My whole problem with this line of thought is that there is no documented proof. It all boils down to opinion. If someone came up with a diary entry, letter or some type of documentation that showed the pursuer's point of view before the chase (limited to the Garrett Farm Patrol), then I would concede that the point is possible. In my own instance, I took known fact (Conger couldn't walk very quickly and in battle had to ride; he was declared unfit for military service; he had to rest on the way to Garret's Farm; he spent much of his entire life battling addictions to morphine and alcohol because he was always in pain; he had to sleep sitting in a chair because he couldn't stretch out in bed; his political enemies used his wounds as fodder to remove him from the Montana Supreme Court) and applied that to what happened that night. They were constantly threatening Booth and yet nothing ever happened. Finally, Conger took it upon himself to set the barn on fire. There had to be a reason. To me the only one that makes sense is his body was hurting intensely. I also agree with Dan that he was growing tired of Booth's demands. Would it stand up in a court of law? I don't know. But it would have a far better chance than stating that pure greed drove their actions.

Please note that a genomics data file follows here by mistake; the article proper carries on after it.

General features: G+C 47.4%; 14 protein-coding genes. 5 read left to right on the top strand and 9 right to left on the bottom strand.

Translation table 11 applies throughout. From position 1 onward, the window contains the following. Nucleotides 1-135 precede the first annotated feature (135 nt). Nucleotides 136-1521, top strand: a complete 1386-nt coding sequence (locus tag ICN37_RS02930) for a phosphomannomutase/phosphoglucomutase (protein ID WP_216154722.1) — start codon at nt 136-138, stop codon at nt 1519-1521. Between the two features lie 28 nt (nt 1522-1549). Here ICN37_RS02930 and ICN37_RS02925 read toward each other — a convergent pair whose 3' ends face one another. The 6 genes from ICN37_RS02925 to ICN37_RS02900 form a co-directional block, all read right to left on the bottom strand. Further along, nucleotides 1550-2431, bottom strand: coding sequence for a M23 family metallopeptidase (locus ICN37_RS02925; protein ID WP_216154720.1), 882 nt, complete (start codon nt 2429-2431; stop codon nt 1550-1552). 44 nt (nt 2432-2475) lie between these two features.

With that, the plaintiff rests.